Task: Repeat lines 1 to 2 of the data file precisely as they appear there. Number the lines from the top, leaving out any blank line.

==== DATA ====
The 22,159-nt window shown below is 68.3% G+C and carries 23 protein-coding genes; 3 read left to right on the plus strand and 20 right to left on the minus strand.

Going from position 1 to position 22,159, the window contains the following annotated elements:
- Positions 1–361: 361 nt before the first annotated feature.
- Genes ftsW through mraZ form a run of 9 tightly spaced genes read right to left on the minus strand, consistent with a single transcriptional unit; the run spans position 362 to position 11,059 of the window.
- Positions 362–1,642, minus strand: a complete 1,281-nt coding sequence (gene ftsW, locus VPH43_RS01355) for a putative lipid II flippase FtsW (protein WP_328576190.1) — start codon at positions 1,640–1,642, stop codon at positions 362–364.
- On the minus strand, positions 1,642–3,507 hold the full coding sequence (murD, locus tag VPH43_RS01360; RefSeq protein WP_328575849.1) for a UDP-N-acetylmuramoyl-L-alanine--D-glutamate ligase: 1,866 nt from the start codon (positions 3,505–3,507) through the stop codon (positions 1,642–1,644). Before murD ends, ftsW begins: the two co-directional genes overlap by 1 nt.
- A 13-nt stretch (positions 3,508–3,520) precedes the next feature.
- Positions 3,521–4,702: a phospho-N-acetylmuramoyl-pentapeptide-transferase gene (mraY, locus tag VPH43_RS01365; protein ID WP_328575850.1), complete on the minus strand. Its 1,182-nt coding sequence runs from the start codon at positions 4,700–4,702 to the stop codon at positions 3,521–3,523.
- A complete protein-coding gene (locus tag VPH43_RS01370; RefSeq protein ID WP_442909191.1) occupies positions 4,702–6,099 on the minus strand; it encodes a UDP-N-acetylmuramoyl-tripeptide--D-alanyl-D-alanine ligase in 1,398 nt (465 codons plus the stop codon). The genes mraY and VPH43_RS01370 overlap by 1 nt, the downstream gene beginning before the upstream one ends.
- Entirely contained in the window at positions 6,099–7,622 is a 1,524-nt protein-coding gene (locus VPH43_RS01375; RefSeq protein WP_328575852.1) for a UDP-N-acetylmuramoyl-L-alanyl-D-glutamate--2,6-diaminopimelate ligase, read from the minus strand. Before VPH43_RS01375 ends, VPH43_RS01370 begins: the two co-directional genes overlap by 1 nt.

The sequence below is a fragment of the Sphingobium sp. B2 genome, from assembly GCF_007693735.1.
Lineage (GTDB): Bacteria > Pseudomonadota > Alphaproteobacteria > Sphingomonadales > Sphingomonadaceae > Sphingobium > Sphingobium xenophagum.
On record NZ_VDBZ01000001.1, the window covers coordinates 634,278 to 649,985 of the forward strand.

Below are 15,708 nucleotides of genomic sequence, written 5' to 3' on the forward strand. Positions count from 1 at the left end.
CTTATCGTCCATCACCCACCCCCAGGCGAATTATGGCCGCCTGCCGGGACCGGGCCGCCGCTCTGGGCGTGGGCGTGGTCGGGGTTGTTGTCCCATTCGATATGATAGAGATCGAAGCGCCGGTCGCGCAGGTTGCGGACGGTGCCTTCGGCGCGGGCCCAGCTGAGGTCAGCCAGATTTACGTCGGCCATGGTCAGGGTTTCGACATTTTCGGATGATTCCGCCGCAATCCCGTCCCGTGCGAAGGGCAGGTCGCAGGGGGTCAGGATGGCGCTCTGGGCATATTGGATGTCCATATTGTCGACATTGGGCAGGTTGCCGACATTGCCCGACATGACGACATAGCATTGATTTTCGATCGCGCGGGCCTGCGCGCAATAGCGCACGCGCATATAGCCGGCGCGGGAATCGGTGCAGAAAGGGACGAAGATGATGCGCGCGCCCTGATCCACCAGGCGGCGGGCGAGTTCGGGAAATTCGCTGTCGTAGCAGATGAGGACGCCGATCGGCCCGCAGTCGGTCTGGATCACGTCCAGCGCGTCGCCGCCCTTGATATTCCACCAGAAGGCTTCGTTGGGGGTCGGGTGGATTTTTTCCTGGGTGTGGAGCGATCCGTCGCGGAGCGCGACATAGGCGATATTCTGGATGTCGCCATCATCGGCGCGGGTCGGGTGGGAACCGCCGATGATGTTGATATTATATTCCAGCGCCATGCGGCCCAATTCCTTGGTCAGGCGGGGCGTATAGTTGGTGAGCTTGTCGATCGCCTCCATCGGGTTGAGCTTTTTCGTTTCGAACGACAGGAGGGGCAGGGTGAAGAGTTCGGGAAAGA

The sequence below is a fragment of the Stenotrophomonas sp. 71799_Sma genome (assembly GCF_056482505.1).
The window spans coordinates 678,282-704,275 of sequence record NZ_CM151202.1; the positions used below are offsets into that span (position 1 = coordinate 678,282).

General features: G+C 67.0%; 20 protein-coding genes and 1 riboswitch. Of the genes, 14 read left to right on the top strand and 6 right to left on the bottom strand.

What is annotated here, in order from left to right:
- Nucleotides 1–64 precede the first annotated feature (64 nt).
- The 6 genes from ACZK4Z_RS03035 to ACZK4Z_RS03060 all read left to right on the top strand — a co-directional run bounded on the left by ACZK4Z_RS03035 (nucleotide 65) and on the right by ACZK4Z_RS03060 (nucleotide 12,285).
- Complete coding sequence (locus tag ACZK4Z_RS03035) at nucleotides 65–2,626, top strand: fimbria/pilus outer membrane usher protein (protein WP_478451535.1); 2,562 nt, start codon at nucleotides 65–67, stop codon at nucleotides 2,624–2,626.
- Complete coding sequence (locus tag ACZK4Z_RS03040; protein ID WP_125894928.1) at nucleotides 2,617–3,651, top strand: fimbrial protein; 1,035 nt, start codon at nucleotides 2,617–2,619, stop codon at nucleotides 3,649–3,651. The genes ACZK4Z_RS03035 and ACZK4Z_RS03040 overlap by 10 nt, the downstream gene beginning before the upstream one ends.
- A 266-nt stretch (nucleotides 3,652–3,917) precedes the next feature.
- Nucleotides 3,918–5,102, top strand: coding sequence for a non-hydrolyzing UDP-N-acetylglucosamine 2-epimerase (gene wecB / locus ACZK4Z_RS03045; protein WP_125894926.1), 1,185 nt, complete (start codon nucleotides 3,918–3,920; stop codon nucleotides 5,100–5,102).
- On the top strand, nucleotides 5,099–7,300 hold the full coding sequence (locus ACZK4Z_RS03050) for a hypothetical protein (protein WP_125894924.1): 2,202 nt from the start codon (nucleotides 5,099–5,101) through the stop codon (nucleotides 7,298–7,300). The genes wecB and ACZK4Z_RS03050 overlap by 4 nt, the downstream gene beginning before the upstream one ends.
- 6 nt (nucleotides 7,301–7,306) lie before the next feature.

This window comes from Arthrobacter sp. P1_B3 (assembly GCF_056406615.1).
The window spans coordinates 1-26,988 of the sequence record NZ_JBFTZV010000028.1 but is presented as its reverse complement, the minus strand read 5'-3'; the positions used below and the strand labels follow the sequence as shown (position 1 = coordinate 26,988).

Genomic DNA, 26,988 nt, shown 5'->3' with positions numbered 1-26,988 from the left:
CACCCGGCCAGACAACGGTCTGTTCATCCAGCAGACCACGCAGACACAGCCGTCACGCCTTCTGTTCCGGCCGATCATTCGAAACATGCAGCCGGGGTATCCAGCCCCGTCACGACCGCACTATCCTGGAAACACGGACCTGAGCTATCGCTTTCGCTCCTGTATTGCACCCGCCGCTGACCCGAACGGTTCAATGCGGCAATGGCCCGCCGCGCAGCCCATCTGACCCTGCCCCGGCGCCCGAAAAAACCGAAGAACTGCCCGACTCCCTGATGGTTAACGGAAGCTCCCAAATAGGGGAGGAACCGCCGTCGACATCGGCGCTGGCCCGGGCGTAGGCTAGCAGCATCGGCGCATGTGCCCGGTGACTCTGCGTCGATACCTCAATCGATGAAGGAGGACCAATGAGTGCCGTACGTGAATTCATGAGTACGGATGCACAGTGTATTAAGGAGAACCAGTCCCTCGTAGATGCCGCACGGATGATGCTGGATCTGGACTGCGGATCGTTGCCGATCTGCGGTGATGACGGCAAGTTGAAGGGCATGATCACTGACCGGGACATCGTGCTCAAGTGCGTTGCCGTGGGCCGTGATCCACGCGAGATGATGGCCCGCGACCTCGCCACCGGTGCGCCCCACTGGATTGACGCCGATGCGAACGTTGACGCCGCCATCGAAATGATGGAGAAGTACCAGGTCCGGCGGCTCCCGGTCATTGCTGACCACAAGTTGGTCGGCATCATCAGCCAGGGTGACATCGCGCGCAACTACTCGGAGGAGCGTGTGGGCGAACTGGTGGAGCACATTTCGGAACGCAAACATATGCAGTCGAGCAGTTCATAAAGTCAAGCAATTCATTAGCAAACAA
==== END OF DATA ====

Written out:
The 22,159-nt window shown below is 68.3% G+C and carries 23 protein-coding genes; 3 read left to right on the plus strand and 20 right to left on the minus strand.

Going from position 1 to position 22,159, the window contains the following annotated elements: